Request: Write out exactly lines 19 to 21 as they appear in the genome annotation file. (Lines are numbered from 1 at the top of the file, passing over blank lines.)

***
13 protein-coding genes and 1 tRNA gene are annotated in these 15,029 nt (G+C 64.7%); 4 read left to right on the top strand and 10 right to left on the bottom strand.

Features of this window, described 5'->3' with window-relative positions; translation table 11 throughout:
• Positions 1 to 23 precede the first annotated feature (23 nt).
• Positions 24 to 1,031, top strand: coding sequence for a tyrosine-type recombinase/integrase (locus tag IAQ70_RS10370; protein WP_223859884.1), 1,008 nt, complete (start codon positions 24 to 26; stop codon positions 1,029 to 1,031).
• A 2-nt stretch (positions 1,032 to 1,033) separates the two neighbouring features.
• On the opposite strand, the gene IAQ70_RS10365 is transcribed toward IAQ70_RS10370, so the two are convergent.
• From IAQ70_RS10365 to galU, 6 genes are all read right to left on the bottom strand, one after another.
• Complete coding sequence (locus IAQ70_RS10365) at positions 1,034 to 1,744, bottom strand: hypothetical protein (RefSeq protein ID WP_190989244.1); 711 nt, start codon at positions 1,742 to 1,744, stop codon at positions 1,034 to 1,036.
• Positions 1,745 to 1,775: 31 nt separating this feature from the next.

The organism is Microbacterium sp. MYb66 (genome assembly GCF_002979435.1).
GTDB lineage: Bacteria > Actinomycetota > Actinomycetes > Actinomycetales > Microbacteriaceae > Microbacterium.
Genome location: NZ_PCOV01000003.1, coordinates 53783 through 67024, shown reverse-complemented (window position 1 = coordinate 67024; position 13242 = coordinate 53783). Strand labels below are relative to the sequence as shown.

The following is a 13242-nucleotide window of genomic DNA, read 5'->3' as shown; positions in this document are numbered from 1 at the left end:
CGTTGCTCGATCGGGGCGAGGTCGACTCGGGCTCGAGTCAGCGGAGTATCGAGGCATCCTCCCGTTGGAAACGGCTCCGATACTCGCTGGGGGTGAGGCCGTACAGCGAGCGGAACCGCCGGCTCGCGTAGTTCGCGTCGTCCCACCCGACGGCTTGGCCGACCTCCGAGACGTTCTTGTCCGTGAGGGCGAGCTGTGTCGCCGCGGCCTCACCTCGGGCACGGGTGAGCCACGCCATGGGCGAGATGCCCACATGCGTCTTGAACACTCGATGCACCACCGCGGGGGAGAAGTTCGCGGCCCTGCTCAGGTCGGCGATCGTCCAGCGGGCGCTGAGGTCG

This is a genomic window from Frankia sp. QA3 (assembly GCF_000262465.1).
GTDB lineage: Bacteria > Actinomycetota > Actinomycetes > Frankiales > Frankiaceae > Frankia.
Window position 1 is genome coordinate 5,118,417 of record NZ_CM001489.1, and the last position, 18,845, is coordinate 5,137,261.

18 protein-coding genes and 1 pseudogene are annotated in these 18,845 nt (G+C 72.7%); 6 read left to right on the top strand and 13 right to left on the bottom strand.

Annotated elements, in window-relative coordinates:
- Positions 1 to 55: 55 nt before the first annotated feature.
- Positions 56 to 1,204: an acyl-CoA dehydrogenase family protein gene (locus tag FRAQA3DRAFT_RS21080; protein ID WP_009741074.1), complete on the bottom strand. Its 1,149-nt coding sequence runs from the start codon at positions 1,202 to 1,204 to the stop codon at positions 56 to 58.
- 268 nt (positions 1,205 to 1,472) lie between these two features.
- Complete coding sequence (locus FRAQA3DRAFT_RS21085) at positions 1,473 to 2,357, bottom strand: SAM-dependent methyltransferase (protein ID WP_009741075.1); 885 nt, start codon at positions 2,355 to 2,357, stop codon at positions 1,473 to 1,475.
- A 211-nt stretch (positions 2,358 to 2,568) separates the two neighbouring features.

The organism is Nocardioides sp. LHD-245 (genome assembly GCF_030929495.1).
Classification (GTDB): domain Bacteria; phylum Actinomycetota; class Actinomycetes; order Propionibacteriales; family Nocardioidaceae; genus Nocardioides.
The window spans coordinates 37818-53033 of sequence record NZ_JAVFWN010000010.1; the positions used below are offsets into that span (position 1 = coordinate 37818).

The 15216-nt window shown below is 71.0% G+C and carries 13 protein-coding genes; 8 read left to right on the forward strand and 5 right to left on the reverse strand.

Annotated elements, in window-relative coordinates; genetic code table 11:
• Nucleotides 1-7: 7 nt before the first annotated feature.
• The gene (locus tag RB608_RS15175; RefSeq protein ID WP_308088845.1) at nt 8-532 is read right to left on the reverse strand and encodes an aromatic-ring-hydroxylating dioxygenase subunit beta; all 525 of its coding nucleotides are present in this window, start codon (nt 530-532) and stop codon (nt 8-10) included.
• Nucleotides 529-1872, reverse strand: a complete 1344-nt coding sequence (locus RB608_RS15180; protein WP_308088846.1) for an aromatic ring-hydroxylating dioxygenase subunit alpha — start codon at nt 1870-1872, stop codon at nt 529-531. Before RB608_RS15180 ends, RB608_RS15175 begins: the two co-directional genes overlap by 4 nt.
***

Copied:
Annotated elements, in window-relative coordinates:
- Positions 1 to 55: 55 nt before the first annotated feature.
- Positions 56 to 1,204: an acyl-CoA dehydrogenase family protein gene (locus tag FRAQA3DRAFT_RS21080; protein ID WP_009741074.1), complete on the bottom strand. Its 1,149-nt coding sequence runs from the start codon at positions 1,202 to 1,204 to the stop codon at positions 56 to 58.